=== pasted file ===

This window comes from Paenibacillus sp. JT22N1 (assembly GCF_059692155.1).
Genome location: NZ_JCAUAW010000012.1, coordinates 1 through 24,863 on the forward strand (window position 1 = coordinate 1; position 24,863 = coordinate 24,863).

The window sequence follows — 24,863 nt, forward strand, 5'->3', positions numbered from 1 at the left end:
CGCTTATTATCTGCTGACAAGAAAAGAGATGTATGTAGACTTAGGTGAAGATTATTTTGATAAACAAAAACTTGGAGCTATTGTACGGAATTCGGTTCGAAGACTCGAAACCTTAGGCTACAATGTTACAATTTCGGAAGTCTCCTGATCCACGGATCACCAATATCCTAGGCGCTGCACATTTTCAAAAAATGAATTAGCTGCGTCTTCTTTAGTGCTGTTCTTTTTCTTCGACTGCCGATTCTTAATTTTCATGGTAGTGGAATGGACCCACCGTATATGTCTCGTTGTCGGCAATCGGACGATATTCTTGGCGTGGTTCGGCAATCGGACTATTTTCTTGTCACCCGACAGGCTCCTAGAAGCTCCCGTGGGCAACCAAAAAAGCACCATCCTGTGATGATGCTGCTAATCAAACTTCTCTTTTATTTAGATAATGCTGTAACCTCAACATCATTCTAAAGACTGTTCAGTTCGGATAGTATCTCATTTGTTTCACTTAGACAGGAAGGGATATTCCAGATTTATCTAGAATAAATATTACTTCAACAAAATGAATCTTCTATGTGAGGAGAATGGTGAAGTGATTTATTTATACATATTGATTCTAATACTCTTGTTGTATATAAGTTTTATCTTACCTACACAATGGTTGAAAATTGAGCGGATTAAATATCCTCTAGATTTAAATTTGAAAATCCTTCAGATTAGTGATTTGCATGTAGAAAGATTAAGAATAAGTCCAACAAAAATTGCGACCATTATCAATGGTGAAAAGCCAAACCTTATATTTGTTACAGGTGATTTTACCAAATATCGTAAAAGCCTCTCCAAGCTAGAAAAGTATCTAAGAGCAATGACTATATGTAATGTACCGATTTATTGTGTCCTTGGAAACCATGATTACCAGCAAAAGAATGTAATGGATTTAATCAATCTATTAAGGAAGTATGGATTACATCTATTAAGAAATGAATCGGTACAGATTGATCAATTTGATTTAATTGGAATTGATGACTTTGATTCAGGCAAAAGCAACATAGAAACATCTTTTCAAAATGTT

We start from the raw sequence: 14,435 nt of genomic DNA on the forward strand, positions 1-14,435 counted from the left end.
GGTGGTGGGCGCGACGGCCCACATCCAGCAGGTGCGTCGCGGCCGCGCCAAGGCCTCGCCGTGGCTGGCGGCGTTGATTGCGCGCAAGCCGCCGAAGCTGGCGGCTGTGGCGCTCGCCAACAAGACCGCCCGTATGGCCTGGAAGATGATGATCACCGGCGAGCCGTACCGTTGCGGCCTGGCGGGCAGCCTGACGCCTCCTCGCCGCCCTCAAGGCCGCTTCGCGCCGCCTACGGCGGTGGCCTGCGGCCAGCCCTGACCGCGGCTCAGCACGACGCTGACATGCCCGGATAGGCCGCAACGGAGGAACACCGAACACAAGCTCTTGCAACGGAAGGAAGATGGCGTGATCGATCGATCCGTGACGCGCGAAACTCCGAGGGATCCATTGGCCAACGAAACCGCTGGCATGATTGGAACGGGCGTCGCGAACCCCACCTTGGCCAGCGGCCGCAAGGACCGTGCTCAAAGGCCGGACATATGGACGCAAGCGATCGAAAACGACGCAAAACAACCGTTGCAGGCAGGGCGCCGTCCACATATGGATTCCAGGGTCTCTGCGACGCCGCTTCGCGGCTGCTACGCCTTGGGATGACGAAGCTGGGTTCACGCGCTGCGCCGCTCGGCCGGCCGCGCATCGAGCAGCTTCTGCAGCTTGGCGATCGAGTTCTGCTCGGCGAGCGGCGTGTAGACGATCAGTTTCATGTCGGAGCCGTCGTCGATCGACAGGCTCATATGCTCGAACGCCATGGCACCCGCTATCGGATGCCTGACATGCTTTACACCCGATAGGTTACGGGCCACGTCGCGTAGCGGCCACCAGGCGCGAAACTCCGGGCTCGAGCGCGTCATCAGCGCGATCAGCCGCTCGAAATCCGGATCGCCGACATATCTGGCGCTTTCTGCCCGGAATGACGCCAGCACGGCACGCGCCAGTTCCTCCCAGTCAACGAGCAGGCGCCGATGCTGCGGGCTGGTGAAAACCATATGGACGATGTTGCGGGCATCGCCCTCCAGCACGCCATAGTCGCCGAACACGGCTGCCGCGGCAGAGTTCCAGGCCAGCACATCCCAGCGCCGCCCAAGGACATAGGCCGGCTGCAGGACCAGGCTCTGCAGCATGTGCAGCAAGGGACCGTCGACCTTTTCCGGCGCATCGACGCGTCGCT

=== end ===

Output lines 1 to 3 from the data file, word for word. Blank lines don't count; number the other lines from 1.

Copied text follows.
This window comes from Paenibacillus sp. JT22N1 (assembly GCF_059692155.1).
Genome location: NZ_JCAUAW010000012.1, coordinates 1 through 24,863 on the forward strand (window position 1 = coordinate 1; position 24,863 = coordinate 24,863).

The window sequence follows — 24,863 nt, forward strand, 5'->3', positions numbered from 1 at the left end: